Growing Rural Indiana

Growing Rural Indiana

In different areas of the state of Indiana, ideas about how to strengthen and expand economic activity take on many forms. Some communities choose to leverage their available space and logistics assets, for example, with the intent of attracting commercial or industrial operations and their accompanying jobs. Others may place emphasis on natural resources to draw out-of-town tourism dollars. Still others may base their plans around intellectual operations like universities or technology investment. Whatever the case, regional economic development strategies very often maximize the potential of already available assets.

When it comes to rural economic development, most people might not expect to find many assets to leverage. But the truth is, there are lots. Agriculture is all over Indiana and constitutes an asset category all its own. It’s often overlooked but could turn into a huge opportunity for economic growth.

 

Looking at Things Differently

Late last year, the state opted to put a new strategy in place to change the way rural communities think about economic development by helping them leverage agriculture – which officials described as the strongest asset in their backyard. Known as the Rural Economic Development Model, the strategy establishes a go-to resource for rural communities as they build out their local plans.

The model provides a new online interactive tool and guidebook to be used when creating an ag-based economic development plan intended to expand current agribusinesses and attract complimentary processing companies to the region.

“We often see rural communities targeting an automotive plant or medical device manufacturer – overlooking agriculture completely,” said Bruce Kettler, Indiana State Department of Agriculture Director. “We want to encourage local decision makers to think differently of their economic development strategy. Agriculture is at the core of so many Hoosier communities and, if leveraged properly, has the potential to keep growing or, in some cases, reinvigorate rural Indiana.”

 

Mapping Agricultural Assets

To support the launch of the new strategy, the Purdue Center for Regional Development created new Indiana Ag Asset Maps that can be found on the Rural Indiana Stats website. These first-of-their-kind heat maps provide information about the agricultural products grown and raised in each county, including things like fruits, vegetables, grains, and livestock, and a section showcasing the various companies supporting the hardwoods industry in Indiana.

This kind of information could be handy for economic developers and other planners. Communities can use this information to build an ag-based economic development strategy or grow value-added processing by creating “agriculture regions.” Identifying clusters like these can help steer a community’s marketing and business outreach efforts. It’s all about finding the companies and potential investors that are the right fit for the area.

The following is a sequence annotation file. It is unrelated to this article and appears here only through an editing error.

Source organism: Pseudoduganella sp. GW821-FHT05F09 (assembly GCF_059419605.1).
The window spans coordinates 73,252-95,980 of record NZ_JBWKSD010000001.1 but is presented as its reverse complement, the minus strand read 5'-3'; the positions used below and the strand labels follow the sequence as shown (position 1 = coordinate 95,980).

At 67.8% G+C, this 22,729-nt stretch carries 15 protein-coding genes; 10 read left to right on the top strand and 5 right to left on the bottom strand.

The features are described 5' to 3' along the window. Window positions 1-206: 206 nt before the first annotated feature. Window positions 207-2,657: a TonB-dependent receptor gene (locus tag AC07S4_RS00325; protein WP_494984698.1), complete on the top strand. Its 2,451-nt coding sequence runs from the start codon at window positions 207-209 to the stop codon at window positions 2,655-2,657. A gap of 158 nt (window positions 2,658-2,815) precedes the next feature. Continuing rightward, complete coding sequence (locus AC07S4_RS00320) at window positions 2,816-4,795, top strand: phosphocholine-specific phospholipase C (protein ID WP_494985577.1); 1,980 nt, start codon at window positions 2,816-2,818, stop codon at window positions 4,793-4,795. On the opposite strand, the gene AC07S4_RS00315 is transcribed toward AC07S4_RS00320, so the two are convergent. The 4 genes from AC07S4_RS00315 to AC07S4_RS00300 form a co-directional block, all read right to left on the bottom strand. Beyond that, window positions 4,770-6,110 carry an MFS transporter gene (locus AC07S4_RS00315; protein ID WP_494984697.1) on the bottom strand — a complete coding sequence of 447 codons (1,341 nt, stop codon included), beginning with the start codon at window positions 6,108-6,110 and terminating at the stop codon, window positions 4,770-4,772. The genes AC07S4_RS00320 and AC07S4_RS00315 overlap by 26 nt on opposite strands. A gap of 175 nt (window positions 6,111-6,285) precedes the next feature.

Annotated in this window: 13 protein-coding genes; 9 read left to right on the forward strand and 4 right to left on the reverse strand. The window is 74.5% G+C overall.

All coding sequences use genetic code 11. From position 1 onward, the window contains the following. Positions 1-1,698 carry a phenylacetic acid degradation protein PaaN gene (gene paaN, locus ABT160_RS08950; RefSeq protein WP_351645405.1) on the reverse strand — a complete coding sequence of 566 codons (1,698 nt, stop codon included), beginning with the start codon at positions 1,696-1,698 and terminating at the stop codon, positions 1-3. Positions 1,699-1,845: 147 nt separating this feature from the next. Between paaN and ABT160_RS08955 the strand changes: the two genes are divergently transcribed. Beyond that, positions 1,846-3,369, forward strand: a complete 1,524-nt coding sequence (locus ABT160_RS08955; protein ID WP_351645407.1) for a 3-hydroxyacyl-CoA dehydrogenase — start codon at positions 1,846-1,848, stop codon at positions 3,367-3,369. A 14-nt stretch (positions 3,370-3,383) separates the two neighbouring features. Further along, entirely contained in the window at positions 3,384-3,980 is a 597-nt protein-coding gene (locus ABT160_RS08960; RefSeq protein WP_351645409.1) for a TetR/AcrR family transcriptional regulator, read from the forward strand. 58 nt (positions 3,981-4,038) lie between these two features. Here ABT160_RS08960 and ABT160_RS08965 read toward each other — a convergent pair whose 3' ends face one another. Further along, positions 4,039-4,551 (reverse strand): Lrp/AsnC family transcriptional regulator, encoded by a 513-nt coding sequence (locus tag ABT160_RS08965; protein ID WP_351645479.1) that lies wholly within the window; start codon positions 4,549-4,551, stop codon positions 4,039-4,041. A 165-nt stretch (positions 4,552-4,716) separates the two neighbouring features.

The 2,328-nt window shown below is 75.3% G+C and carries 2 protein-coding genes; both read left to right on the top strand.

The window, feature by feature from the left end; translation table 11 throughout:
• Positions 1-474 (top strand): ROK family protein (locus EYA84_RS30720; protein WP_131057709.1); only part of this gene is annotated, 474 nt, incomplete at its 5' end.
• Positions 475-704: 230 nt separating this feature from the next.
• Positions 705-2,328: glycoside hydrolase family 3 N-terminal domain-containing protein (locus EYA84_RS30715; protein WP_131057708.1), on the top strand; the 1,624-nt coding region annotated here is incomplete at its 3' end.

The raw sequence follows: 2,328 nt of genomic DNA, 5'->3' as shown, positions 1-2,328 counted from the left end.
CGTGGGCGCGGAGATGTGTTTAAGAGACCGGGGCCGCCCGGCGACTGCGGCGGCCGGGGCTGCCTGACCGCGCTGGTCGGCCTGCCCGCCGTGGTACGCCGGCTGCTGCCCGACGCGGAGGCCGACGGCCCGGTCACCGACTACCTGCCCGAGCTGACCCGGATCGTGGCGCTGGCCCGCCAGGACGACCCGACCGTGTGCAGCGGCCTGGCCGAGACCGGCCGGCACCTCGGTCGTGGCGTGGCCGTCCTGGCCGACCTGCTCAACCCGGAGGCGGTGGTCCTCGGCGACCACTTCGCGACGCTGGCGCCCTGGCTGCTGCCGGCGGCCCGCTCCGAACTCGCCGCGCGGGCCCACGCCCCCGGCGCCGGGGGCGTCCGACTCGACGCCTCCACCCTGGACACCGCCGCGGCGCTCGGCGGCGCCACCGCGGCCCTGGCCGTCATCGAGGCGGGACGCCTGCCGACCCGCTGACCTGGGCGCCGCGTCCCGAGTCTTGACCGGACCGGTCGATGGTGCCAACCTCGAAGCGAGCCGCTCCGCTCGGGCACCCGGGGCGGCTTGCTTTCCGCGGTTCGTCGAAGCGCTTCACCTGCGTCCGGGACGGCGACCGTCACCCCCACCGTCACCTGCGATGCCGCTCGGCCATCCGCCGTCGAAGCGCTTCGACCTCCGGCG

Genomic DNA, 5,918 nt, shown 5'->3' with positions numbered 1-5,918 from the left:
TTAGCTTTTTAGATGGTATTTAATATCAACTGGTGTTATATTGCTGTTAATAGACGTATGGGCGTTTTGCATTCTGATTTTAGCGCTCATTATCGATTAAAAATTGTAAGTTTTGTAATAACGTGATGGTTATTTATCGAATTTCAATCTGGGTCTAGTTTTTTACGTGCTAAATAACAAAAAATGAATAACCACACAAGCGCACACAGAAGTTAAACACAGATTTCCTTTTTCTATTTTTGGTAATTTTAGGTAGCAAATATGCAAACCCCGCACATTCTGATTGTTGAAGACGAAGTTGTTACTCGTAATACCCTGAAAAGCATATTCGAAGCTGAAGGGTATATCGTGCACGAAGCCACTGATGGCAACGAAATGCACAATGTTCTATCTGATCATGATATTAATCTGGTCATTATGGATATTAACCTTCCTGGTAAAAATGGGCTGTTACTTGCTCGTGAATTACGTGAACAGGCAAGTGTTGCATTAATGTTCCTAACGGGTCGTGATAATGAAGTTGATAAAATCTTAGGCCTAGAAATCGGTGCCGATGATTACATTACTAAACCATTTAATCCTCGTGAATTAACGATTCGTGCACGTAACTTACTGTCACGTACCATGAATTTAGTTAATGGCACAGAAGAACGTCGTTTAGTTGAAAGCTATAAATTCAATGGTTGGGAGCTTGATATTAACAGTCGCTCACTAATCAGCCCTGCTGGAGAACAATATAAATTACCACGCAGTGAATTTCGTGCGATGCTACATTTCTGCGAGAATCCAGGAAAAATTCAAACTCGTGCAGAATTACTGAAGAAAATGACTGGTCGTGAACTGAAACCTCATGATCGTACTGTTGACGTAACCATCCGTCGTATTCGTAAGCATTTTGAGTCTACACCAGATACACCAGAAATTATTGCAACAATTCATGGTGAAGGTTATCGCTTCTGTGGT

“Bringing value-added processing to an area benefits more than just producers, it shores up the local economy and entire agricultural ecosystem,” said Dr. Bo Beaulieu, PCRD Director. “It can be a game-changer and opens the door to new possibilities for rural communities, which continue to struggle with attracting young, talented workers.”

 

Expert Help is Available

A wide assortment of expert agricultural and economic organizations helped bring the new strategy to life, and they’re available to help rural organizations build up their agribusiness profiles. The Rural Economic Development Model was developed in collaboration with the Indiana Corn Marketing Council, Indiana Economic Development Association, Indiana Farm Bureau, Indiana Office of Community and Rural Affairs, Indiana Soybean Alliance, Indiana State Department of Agriculture, and Purdue Center for Regional Development.

“For too long, we have looked at Indiana’s agricultural production as a passive asset: grown here, but sent elsewhere for value-added processing,” said Lee Lewellen, Indiana Economic Development Association President and CEO. “We want economic developers and farmers to come together to see Indiana’s robust ag assets as the raw material for a different kind of manufacturing base in rural communities.”

Communities interested in agriculture as a component of their economic development strategy were encouraged to contact the project partners. Their goal is to help rural communities create fully implementable ag strategies.

 

Set to Grow

With the information available under the new strategy, rural communities will be able to develop plans to target more relevant and appropriate industries to complement their existing activities. It’s going to be yet another innovative way for Hoosier economic developers to make the most of what they’ve already got to build into something new. With that, it seems that agribusiness in Indiana could be set to continue its growth all over the state.